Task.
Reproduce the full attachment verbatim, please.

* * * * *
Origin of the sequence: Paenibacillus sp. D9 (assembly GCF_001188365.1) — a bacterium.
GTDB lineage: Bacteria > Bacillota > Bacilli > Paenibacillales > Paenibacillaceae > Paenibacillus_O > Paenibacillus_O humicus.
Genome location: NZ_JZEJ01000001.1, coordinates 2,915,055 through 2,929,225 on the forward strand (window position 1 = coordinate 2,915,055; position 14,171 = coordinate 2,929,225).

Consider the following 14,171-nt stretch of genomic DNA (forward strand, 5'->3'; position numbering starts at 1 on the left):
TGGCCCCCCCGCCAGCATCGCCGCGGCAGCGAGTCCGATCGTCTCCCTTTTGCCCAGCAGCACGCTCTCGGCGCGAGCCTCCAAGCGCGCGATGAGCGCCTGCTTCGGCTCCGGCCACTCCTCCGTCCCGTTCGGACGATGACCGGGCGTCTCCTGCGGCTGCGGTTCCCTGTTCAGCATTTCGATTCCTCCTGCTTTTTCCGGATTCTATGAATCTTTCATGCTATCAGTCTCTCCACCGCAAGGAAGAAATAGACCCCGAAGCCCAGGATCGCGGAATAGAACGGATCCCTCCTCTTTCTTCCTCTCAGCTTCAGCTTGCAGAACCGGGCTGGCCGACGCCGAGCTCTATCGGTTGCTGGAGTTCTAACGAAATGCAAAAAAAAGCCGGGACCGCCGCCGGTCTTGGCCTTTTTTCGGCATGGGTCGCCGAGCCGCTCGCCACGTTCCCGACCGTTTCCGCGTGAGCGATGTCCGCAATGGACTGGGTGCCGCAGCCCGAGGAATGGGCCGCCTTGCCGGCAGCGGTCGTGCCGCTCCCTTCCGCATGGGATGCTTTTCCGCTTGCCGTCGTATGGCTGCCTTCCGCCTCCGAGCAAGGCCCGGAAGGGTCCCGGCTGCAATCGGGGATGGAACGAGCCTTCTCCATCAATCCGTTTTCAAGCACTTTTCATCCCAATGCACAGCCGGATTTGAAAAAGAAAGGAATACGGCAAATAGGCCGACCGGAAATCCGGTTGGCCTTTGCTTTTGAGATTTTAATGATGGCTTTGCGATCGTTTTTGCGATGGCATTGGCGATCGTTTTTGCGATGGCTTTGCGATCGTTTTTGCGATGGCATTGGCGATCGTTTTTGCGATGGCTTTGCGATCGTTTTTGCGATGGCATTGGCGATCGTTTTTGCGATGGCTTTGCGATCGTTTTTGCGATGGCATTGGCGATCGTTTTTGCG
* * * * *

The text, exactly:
Origin of the sequence: Paenibacillus sp. D9 (assembly GCF_001188365.1) — a bacterium.
GTDB lineage: Bacteria > Bacillota > Bacilli > Paenibacillales > Paenibacillaceae > Paenibacillus_O > Paenibacillus_O humicus.
Genome location: NZ_JZEJ01000001.1, coordinates 2,915,055 through 2,929,225 on the forward strand (window position 1 = coordinate 2,915,055; position 14,171 = coordinate 2,929,225).

Consider the following 14,171-nt stretch of genomic DNA (forward strand, 5'->3'; position numbering starts at 1 on the left):
TGGCCCCCCCGCCAGCATCGCCGCGGCAGCGAGTCCGATCGTCTCCCTTTTGCCCAGCAGCACGCTCTCGGCGCGAGCCTCCAAGCGCGCGATGAGCGCCTGCTTCGGCTCCGGCCACTCCTCCGTCCCGTTCGGACGATGACCGGGCGTCTCCTGCGGCTGCGGTTCCCTGTTCAGCATTTCGATTCCTCCTGCTTTTTCCGGATTCTATGAATCTTTCATGCTATCAGTCTCTCCACCGCAAGGAAGAAATAGACCCCGAAGCCCAGGATCGCGGAATAGAACGGATCCCTCCTCTTTCTTCCTCTCAGCTTCAGCTTGCAGAACCGGGCTGGCCGACGCCGAGCTCTATCGGTTGCTGGAGTTCTAACGAAATGCAAAAAAAAGCCGGGACCGCCGCCGGTCTTGGCCTTTTTTCGGCATGGGTCGCCGAGCCGCTCGCCACGTTCCCGACCGTTTCCGCGTGAGCGATGTCCGCAATGGACTGGGTGCCGCAGCCCGAGGAATGGGCCGCCTTGCCGGCAGCGGTCGTGCCGCTCCCTTCCGCATGGGATGCTTTTCCGCTTGCCGTCGTATGGCTGCCTTCCGCCTCCGAGCAAGGCCCGGAAGGGTCCCGGCTGCAATCGGGGATGGAACGAGCCTTCTCCATCAATCCGTTTTCAAGCACTTTTCATCCCAATGCACAGCCGGATTTGAAAAAGAAAGGAATACGGCAAATAGGCCGACCGGAAATCCGGTTGGCCTTTGCTTTTGAGATTTTAATGATGGCTTTGCGATCGTTTTTGCGATGGCATTGGCGATCGTTTTTGCGATGGCTTTGCGATCGTTTTTGCGATGGCATTGGCGATCGTTTTTGCGATGGCTTTGCGATCGTTTTTGCGATGGCATTGGCGATCGTTTTTGCGATGGCTTTGCGATCGTTTTTGCGATGGCATTGGCGATCGTTTTTGCG